Before the College joined the state higher education system
in 1970, the campus was defined by green street, College
street, st. Philip street, and george street. in the early
1970s, the College closed green and College streets to
The College campus and
city traffic and created b RiCk wALkwAys
its boundaries are subtly
distinguished from the city by now called green Way and College Way, respectively.
sidewalks. The tradition began Continue along College Way until you see the large,
during the administration of
Theodore S. Stern, the sixteenth
president of the College
stop at the InTERSECTIon
of CollEGE WaY and GREEn WaY.
on your left is the WIlSon-SoTTIlE houSE (c. 1890)
built by samuel Wilson, a prominent merchant. this
Victorian mansion, characterized by stained-glass windows,
carved oak doors with leaded glass panels, multi-colored
mosaics patterning the foyer floor, marble mantels, crystal
chandeliers, and delicate woodwork, was used as a dormitory
after the College acquired it from the sottile family. today, it HONORs COLLege
houses the College’s office of institutional Advancement.
the honoRS CEnTER is the greek revival-style William
Aiken House (c. 1841) on your right. Honors College students
gather here to study, socialize, meet with professors, attend
seminars, work on group projects and relax in the upstairs
lounge/reading room. this house is named for William Aiken,
a former south Carolina governor.
The Sottile tree, located in front of the Wilson-Sottile house, was the first lighted
Christmas tree in Charleston and has been strung with lights each year since
1921 (except for a hiatus during the required blackouts of World War ii).
The tree-lighting ceremony, which takes place after Thanksgiving,
rings in the holiday season at the College.
gReeN wAy to
turn left on
COmiNg stReet and turn RigHt.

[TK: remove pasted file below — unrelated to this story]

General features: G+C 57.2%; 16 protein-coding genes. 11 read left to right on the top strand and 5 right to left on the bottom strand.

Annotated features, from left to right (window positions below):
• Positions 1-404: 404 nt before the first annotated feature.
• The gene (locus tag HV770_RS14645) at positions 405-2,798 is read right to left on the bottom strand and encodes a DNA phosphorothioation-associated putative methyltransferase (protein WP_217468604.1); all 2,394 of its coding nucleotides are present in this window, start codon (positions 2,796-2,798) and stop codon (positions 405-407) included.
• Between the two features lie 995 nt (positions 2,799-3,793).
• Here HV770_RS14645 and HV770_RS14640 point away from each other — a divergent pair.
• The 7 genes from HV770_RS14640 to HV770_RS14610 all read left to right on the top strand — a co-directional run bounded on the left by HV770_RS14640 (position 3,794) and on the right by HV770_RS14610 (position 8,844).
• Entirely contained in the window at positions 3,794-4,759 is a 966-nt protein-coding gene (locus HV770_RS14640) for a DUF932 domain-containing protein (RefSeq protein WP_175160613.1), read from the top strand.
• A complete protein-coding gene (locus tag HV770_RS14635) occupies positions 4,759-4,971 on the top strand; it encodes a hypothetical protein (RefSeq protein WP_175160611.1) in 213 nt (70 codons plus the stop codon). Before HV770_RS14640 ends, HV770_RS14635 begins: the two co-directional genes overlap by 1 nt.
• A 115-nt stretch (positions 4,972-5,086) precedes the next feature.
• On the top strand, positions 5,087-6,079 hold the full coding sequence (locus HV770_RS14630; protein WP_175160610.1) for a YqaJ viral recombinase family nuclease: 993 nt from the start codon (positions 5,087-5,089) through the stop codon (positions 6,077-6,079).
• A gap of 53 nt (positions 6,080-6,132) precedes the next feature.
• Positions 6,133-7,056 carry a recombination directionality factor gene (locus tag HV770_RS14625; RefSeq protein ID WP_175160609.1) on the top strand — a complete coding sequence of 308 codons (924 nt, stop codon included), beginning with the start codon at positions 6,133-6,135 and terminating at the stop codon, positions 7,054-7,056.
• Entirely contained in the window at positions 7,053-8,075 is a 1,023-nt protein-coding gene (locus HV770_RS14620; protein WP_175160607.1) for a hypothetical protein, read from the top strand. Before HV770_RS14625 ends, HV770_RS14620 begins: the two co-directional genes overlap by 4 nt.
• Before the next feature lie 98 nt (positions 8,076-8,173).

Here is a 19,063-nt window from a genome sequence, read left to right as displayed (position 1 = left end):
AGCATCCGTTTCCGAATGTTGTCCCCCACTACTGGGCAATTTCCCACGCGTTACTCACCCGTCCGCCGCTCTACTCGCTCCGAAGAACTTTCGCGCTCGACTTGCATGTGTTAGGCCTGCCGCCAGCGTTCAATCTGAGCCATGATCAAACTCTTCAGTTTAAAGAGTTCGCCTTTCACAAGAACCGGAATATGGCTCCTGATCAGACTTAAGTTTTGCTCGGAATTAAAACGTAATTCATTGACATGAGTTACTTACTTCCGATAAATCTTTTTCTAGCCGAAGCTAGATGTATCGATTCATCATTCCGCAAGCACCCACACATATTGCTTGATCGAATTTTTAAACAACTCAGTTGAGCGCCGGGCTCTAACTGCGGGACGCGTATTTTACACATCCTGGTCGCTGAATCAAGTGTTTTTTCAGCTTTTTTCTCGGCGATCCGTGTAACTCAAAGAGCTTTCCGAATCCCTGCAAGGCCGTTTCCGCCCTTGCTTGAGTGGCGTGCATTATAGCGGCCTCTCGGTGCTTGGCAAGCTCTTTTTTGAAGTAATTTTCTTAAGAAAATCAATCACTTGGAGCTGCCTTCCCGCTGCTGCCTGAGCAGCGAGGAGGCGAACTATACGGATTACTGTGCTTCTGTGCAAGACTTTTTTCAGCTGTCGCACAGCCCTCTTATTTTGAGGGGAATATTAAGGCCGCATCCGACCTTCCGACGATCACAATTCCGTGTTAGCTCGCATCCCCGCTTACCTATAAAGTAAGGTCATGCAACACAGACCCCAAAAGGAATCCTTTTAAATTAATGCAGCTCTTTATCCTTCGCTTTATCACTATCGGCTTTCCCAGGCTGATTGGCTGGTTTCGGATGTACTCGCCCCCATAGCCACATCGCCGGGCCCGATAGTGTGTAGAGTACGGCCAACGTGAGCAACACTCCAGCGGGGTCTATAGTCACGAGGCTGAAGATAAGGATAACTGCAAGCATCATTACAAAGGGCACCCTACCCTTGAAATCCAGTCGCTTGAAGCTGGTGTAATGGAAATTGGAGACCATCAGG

the Higdon student LeAdersHiP Center occupies
the yellow house on the opposite side of Coming street.
Special Collections is a must- the mARL eN e AND NAt HAN A D D Le stO Ne
see. it contains rare books,
photographs, maps, prints,
Lib RARy is the large building on the corner of Coming
artifacts, manuscripts and the and Calhoun streets. the Center for student Learning, a
Jewish heritage Collection. student computer lab and a café are also in the building.
rivers Green is the grassy
area behind the library. the new sCienCe Center is on the opposite corner of
The Multicultural Center, where Calhoun street. it houses the chemistry and biochemistry
the offices of Multicultural department, Lowcountry Hazards Center, south Carolina
Student Programs and space grant offices, a nAsA lunar outreach and education
international education and
Programs are located, is the
office, an earth history museum, gis and remote sensing
yellow building next to the library laboratories and geosciences laboratories.
on Calhoun Street.
LibRARy eNtRANCe, On Calhoun st.
turn right on RETuRn to the corner
Calhoun STREET. of ST. phIlIp and
walk toward Calhoun STREETS.
ST. phIlIp STREET.
Look to your left. the CollEGE
on the left side of Calhoun oF ChaRlESTon BookSToRE
street are the ChapEl ThEaTRE is located on the street level of
and Calhoun annEX. the the lIGhTSEY CEnTER in the
Chapel theatre (formerly the middle of the block. in addition
First Christian Church) seats to textbooks, the bookstore
approximately 100. the annex sells a wide variety of College of
CHAPeL tHeAtRe bOOk stORe
houses the student-run radio Charleston gifts and apparel, and